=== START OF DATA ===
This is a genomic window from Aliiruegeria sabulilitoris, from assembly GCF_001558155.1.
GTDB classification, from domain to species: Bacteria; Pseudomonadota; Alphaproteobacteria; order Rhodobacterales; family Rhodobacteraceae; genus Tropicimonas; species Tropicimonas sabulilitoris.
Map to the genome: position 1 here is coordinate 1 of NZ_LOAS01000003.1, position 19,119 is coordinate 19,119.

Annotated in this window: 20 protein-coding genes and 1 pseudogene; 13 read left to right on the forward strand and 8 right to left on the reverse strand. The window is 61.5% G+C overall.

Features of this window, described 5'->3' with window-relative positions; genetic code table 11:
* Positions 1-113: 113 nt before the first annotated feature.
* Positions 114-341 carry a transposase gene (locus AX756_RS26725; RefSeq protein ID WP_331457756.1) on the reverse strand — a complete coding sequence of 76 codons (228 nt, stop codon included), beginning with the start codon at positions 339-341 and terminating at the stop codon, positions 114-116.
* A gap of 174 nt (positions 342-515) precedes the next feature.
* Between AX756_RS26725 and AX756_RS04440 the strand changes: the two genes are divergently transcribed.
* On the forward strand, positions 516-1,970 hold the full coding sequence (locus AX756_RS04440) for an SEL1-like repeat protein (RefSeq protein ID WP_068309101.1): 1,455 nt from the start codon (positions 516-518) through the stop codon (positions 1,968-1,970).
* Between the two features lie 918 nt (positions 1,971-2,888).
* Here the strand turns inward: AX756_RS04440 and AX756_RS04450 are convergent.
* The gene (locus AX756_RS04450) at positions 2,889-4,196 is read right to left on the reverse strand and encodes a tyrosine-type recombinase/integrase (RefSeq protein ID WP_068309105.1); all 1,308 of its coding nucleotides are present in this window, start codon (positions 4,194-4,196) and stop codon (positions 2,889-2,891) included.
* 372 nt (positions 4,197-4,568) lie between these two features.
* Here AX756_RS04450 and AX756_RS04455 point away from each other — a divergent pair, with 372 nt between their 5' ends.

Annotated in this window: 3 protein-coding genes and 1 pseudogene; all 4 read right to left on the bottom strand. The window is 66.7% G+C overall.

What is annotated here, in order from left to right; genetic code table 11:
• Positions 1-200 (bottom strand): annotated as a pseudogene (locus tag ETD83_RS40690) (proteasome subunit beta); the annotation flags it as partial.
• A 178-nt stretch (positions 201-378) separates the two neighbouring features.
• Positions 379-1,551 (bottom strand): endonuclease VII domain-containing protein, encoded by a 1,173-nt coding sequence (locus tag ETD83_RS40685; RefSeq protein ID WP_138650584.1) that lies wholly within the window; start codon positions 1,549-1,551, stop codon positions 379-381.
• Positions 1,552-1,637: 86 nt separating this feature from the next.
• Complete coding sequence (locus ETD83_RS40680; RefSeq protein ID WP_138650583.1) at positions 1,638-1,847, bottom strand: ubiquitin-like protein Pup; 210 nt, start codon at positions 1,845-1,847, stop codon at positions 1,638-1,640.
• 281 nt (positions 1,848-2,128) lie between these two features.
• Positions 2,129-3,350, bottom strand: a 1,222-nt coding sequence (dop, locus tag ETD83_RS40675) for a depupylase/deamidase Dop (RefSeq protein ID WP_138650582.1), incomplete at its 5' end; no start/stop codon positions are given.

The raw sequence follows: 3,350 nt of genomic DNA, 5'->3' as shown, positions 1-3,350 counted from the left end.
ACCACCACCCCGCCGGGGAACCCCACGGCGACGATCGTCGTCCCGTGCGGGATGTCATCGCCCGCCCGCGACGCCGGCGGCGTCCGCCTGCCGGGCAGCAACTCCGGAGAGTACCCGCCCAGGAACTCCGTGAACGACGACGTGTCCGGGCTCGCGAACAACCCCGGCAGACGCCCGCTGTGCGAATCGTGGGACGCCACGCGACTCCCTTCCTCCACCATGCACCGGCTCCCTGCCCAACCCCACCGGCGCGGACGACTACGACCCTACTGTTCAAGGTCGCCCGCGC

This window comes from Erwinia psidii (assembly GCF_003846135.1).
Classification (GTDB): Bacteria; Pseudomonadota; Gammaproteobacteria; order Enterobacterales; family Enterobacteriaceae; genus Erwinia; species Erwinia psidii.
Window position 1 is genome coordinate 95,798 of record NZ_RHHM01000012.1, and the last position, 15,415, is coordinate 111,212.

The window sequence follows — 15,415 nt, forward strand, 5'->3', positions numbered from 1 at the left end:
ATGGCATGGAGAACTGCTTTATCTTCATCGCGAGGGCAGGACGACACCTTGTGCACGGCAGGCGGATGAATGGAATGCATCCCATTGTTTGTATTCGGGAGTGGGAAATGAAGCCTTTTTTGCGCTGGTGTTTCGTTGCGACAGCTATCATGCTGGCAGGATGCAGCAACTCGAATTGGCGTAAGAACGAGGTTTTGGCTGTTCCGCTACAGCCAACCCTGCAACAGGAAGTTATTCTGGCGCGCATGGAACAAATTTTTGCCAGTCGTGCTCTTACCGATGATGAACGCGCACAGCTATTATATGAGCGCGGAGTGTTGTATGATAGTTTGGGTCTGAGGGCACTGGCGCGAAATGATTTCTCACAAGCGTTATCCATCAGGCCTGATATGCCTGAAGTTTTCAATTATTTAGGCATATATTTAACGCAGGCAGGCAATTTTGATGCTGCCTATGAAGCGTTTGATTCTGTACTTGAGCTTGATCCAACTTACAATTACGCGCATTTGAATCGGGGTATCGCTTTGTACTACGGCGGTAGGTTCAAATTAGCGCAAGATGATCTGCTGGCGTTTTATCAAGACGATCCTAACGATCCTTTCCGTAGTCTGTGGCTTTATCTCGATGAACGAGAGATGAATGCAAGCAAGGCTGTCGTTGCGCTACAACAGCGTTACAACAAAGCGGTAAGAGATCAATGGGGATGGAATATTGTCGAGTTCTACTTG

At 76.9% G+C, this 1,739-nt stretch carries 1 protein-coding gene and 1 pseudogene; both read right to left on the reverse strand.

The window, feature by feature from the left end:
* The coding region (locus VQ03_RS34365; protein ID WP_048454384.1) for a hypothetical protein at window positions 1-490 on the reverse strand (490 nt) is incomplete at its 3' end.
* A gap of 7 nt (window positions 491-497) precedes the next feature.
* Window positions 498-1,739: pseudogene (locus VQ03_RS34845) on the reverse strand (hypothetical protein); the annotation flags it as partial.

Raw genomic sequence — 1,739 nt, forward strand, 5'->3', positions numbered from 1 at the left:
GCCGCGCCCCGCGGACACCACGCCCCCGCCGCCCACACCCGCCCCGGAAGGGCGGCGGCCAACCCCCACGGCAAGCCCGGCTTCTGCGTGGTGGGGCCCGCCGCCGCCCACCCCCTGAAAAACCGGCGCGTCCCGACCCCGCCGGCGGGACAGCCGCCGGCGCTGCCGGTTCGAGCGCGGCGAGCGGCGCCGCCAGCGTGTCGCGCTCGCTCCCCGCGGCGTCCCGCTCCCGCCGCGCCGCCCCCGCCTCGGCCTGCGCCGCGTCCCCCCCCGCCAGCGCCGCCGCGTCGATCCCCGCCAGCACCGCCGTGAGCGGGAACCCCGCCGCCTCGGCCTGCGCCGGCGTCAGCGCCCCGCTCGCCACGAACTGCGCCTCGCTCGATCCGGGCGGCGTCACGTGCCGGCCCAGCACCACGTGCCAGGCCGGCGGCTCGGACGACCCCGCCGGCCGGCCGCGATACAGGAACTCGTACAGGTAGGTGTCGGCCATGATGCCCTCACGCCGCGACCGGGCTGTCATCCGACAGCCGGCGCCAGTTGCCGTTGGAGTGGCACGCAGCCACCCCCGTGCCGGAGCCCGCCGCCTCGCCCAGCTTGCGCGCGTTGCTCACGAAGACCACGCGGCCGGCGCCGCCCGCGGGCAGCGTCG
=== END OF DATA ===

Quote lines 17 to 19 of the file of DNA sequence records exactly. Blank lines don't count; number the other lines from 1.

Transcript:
What is annotated here, in order from left to right; genetic code table 11:
• Positions 1-200 (bottom strand): annotated as a pseudogene (locus tag ETD83_RS40690) (proteasome subunit beta); the annotation flags it as partial.
• A 178-nt stretch (positions 201-378) separates the two neighbouring features.